Starbucks' delivery expansion in China may not translate so easily in the U.S.
- On the heels of Starbucks’ stronger-than-expected fourth-quarter earnings last week, the company announced it is expanding delivery in China to 1,100 stores through its partnership with Alibaba and its Ele.Me delivery service, according to a company release.
- The partnership between Starbucks and Alibaba was announced in August and the pilot delivery services began in September in Beijing and Shanghai. It is now available in 17 Chinese cities and is on track to expand to more than 2,000 stores in 30 cities by the end of this year.
- In May, the Seattle-based company announced it plans to open 3,000 stores in mainland China throughout the next few years and wants to almost double its number to 6,000 before the end of 2022.
Starbucks CEO Kevin Johnson told CNBC that Starbucks plans to leverage what it learns from its delivery expansion in China and apply them to the U.S. market.
The China market is undoubtedly an ideal case study for Starbucks to learn logistics before going all in elsewhere. As Johnson said, the pace of innovation in the market is “faster than any other part of the world.” It is also Starbucks’ fastest-growing market, with a new store opening every 15 hours.
Corey Pierson, CEO of Custora, told Digiday consumers are further ahead on mobile shopping and commerce in China and their demand for delivery is growing. Express package deliveries in China grew more than 42% from 2014 to 2017, for example. In other words, China provides a sort of glimpse into the future of delivery and technology.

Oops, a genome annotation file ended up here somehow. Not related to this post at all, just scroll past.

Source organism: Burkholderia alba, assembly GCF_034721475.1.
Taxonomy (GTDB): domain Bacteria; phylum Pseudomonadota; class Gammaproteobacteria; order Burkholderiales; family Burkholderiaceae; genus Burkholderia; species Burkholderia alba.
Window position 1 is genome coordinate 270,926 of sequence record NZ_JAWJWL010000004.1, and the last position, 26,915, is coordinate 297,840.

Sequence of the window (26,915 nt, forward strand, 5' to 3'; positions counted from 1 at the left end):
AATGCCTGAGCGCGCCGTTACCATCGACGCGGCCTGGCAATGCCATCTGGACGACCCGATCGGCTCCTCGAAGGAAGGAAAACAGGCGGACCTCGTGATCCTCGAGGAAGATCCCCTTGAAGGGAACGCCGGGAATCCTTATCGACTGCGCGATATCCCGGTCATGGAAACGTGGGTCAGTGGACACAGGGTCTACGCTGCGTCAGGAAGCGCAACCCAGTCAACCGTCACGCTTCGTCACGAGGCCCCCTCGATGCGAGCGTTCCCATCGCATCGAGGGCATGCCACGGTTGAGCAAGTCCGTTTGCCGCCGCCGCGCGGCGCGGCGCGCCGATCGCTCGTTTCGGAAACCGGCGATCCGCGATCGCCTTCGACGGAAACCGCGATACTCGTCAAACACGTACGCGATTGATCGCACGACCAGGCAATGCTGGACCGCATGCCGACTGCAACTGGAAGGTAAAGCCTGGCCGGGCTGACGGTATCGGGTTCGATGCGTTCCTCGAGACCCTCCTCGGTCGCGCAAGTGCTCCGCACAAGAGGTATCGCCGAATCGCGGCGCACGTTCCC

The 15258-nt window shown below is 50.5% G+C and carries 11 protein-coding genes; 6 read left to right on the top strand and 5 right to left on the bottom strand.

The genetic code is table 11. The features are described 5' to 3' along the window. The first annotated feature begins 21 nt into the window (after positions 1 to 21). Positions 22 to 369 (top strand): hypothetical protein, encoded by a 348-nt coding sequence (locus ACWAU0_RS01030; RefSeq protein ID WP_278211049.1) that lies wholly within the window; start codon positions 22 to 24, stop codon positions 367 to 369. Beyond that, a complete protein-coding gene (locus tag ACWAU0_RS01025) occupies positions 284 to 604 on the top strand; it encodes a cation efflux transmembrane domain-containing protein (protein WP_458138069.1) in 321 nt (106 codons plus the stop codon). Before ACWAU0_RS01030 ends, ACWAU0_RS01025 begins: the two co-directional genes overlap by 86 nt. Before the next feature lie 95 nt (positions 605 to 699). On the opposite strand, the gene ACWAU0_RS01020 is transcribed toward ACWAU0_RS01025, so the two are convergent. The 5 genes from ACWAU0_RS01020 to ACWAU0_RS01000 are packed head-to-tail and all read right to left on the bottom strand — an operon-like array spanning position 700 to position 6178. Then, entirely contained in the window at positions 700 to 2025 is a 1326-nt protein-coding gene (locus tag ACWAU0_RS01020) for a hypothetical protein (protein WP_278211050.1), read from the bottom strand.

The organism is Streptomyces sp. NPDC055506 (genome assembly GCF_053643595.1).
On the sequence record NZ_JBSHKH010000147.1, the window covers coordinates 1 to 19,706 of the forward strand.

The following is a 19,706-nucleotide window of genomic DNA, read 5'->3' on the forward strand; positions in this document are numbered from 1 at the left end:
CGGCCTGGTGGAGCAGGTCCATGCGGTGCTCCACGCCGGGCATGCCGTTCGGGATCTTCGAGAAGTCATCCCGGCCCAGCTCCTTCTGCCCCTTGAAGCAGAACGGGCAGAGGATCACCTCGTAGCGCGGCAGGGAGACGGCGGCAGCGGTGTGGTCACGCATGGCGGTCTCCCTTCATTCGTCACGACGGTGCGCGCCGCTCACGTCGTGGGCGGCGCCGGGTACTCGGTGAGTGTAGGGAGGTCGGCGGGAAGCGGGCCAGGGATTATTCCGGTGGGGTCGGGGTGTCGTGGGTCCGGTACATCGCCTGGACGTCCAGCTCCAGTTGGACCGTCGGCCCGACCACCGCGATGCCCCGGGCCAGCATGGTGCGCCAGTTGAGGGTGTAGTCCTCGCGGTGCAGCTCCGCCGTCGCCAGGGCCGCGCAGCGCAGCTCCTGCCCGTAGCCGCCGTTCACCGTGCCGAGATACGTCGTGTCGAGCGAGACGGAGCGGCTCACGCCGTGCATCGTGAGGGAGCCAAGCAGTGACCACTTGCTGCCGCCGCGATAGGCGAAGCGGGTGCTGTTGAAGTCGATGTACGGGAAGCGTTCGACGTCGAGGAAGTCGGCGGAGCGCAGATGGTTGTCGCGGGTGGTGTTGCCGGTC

But that doesn’t mean the China and the U.S. markets are — or will be — parallel, or that it will be easy for Starbucks to translate its China success in the U.S. Whereas the market is mature in the U.S., for example, coffee demand is on the ground floor in China and consumption of the drink has nearly tripled in the past four years.
“The rising middle class will drive coffee growth and an increased demand for Starbucks,” Belinda Wong, CEO of Starbucks China, told shareholders in March.
Additionally, although Starbucks has had much success on its own in mobile, it does not have a similar tech partner like Alibaba in the U.S. Because of its partnership with Alibaba, Starbucks has established delivery kitchens for fulfillment during its China pilot, which is a critical component for delivery as demand ramps up. It is also integrating multiple platforms to create a virtual store, so experiences for in-store and online customers are seamless. Alibaba introduced its New Retail push in 2016 to merge online and offline experiences, according to a Starbucks press release, and the company rivals that of Amazon’s in e-commerce. The goal with the merger is to simply leverage data and attract consumers into both the Starbucks and Alibaba systems, according to VentureBeat, which will further allow Starbucks to learn where demand is highest as it continues to expand its footprint. That is simply a lot to catch up on considering Starbucks has barely even made a dent on delivery in the U.S.
There is also a tumultuous economy to navigate as tariffs affect U.S. corporations operating in China. Johnson, however, seems dismissive of this issue, noting that “there’s always something going on in geopolitical relationships…” and that Starbucks will continue to play "the long game.”
Starbucks also has a hot startup to contend with in China. Luckin Coffee is also leveraging rising coffee demands in China and is undercutting Starbucks with lower prices. The startup just joined the $1 billion unicorn club and is using some of that money to aggressively grow its e-commerce and delivery footprints. So, while Starbucks is bullish on China delivery, the anticipated learnings may not come as easy as anticipated.
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